Wednesday, February 2, 2011

The Snow Day Child

There is no kinder child than the child who has just found out that school is cancelled because of snow.

It's true. My 12 year old is the greatest proof of this statement. Once the news gets out that it's a snow day, this is how it goes.

First huge, elaborate declarations are made. Outrageous things are said like "I've never loved you as much as I love you now. You're the best father in the world."

Past mistakes are suddenly rectified: "Hey Dad, you remember that thing I did back when I was 5? I'm really sorry about that."

He hugs his 7 year old sister. IT'S TRUE. He kisses her gently on the forehead, then he hugs her. There is no pinching involved. No shoving. No verbal jabs. It's peaceful, loving and semi-genuine.

Imagine what could happen within this window of complete and utter joy? Huge cities could be erected. World peace could be achieved. The possibilities are limitless.

Yes, the Snow Day Child is a wonderful child. For about 10 minutes. Then everything falls back in to place and moves forward as it should. But damn, those 10 minutes are a great 10 minutes.

Wednesday, January 5, 2011


My seven year old is amazing. She really is. And it's not just me who says that. My different personalities say it as well. No really, other people say she's amazing too. She's amazing because of the things she does for her age. For example, she files things. She has a recipe box in which she keeps recipes and other things, like little booklets she makes and postcards she has received from her teachers while on Christmas break.

Anyway, she was going through her recipe box last night and she pulled out an envelope. Inside were four round cut-outs from magazines. We asked her what they were and she explained that they were rubwristheres. What, we asked? Rubwristheres, she said again while she continued to shuffle through her recipe box. We still didn't understand, so we asked her to show us what they were. She pulled one of them out and she rubbed it on her wrist. "See" she said "they're perfume and you rub them on your wrists." My wife and I looked at one of the circles and in the middle were the words Rub Wrist Here. They were perfume samples cut out of magazines. And on the envelope that contained these well-cut-out perfume samples were the words Rub Wrist Here. See what I mean? Amazing.

Monday, November 15, 2010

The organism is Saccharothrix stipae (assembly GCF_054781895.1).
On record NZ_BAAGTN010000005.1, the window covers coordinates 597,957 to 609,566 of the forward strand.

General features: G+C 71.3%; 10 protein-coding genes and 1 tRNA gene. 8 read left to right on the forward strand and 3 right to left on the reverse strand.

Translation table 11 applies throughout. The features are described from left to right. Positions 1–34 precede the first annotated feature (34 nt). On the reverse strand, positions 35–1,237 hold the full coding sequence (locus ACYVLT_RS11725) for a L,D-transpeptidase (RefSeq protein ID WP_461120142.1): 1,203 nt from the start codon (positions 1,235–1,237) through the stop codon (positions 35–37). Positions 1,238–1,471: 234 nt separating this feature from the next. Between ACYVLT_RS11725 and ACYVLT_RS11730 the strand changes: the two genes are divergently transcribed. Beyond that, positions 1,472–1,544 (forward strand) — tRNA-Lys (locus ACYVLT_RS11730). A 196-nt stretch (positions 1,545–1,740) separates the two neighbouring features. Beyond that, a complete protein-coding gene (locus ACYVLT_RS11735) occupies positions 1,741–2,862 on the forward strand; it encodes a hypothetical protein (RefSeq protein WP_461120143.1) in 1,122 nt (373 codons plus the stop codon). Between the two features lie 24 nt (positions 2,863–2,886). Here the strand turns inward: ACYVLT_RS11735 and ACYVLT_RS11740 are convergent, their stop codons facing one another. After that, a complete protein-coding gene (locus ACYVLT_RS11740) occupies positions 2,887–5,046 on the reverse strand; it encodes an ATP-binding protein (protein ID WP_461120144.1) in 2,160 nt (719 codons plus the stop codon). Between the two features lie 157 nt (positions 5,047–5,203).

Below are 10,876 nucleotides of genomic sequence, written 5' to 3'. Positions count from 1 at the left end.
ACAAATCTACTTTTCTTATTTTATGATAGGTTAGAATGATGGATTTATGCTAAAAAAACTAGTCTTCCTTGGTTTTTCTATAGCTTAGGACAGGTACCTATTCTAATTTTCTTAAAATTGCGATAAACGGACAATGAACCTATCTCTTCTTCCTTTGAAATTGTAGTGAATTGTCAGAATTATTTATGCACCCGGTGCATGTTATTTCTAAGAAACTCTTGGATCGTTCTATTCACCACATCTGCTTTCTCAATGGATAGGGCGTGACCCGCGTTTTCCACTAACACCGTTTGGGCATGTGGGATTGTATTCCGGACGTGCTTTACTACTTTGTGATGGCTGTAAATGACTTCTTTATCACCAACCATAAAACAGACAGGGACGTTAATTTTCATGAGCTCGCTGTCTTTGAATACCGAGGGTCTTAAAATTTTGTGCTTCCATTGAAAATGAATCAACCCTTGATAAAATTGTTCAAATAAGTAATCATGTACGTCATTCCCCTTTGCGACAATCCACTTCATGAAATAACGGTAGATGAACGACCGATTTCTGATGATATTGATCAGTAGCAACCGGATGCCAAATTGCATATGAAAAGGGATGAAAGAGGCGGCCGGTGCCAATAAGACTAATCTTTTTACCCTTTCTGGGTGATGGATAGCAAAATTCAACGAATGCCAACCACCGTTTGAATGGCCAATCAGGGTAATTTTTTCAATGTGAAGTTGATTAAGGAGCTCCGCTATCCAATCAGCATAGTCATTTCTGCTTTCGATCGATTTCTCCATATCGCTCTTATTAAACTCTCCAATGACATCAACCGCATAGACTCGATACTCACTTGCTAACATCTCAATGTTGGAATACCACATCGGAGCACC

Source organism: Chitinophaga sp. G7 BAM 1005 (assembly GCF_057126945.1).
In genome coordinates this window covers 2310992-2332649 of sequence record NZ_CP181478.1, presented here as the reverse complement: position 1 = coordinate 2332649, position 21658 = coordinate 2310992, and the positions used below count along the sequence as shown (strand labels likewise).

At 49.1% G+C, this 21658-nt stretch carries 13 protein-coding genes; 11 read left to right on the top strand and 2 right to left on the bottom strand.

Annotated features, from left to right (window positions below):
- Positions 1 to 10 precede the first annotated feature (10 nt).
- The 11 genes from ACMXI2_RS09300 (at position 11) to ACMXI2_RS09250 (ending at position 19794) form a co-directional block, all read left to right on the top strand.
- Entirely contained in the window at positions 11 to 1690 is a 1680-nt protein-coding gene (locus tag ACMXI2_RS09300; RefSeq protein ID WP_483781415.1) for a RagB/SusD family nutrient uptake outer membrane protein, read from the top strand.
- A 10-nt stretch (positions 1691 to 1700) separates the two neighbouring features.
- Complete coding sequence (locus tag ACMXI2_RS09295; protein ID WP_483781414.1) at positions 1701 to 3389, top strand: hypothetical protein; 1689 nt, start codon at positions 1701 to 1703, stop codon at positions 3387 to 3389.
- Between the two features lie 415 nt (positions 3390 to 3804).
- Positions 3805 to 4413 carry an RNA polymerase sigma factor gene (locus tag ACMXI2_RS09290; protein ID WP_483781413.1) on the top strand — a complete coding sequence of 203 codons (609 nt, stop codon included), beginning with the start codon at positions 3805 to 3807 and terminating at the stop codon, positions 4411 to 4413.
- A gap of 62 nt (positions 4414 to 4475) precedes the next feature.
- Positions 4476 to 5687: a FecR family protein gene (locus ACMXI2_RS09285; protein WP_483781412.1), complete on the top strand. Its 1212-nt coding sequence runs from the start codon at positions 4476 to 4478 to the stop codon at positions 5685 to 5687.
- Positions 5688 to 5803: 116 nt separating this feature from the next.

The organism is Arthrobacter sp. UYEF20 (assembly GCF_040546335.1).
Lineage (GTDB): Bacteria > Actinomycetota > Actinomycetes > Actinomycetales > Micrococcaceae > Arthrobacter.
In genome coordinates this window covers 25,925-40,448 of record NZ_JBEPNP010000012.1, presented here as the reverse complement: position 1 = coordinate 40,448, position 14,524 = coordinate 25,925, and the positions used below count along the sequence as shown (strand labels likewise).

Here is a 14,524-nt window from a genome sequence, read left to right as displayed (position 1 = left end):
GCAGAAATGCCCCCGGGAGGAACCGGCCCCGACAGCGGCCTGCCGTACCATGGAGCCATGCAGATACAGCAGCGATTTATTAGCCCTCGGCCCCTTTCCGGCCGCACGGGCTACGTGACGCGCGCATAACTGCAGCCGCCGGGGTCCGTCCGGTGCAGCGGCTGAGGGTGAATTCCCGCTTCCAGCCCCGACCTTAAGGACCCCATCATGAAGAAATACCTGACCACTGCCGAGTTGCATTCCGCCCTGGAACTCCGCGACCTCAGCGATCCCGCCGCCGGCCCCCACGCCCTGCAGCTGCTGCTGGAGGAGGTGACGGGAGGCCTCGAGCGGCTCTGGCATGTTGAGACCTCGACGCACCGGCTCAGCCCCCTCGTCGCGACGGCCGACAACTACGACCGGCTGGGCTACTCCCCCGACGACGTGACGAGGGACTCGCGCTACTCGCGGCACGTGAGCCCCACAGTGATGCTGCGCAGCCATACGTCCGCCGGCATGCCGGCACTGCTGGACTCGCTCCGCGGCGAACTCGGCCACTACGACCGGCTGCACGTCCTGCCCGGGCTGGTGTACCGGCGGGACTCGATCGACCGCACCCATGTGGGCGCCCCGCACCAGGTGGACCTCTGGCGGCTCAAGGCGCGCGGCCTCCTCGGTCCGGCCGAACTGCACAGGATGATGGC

Shower Instructions

These are the instructions I give my son old every time he enters the bathroom to take a shower. Please note that he's 12 years old. 12. Years. Old.

1. Turn on the water.

2. Stand under the water.

3. Get your body wet.

4. Step out of the water to soap yourself. If you soap yourself under the water, the soap never really stays on your body.

5. Use a washcloth. Wash your face. Make sure soap is on it.

6. Wash your hair. With shampoo. Step out of the water to wash your hair with shampoo. If you shampoo your hair under the water, the shampoo never really cleans your hair.

7. Turn off the water.

8. Use a towel to dry yourself off.

I'm physically and emotionally drained every time he takes a shower.

Monday, November 1, 2010

You Smell Like Axxxxxxxxxeeeeeeeeeee

That's what we say in our household. My son buys Axe. Correction, I buy Axe for my son. Totally against my will and with great remorse.

In the morning, he sprays the Axe. In the evening, he sprays the Axe. Before errands. After chores. After brushing his teeth. In lieu of a shower. In addition to a shower. And everywhere in-between. "Hey son, get ready for that memorial service. Okay Dad, just let me apply some Axe." That's a true story.

And I say "some" Axe, but really I mean he empties the whole damn can on himself. The commercials suggest that women are attracted to it, but I don't think you want the women who are attracted to Axe attracted to you. Have you smelled the stuff? There's a reason that the name Axe sounds a lot like a body party that doesn't smell good either.

If you're son is approaching Tween age, consider this your warning. Say you're allergic to the stuff and keep it out of your house.

Friday, July 24, 2009

No More Mr. Mom Guy

This post is part of Fatherhood Friday over at Dad's Blogs.

My wife left town yesterday morning to visit some friends in Michigan. The entire week I've been telling clients and co-workers that I will be home on Thursday and Friday being Mr. Mom. I thought it was cute that I was saying that, until I thought about it some more. I mean, it seems innocent enough right? But when you think about it some more, it's really kind of insulting. There's something more to it. Like when you ask a couple if they plan on having kids. The real question you're asking is if they plan on having unprotected sex anytime soon.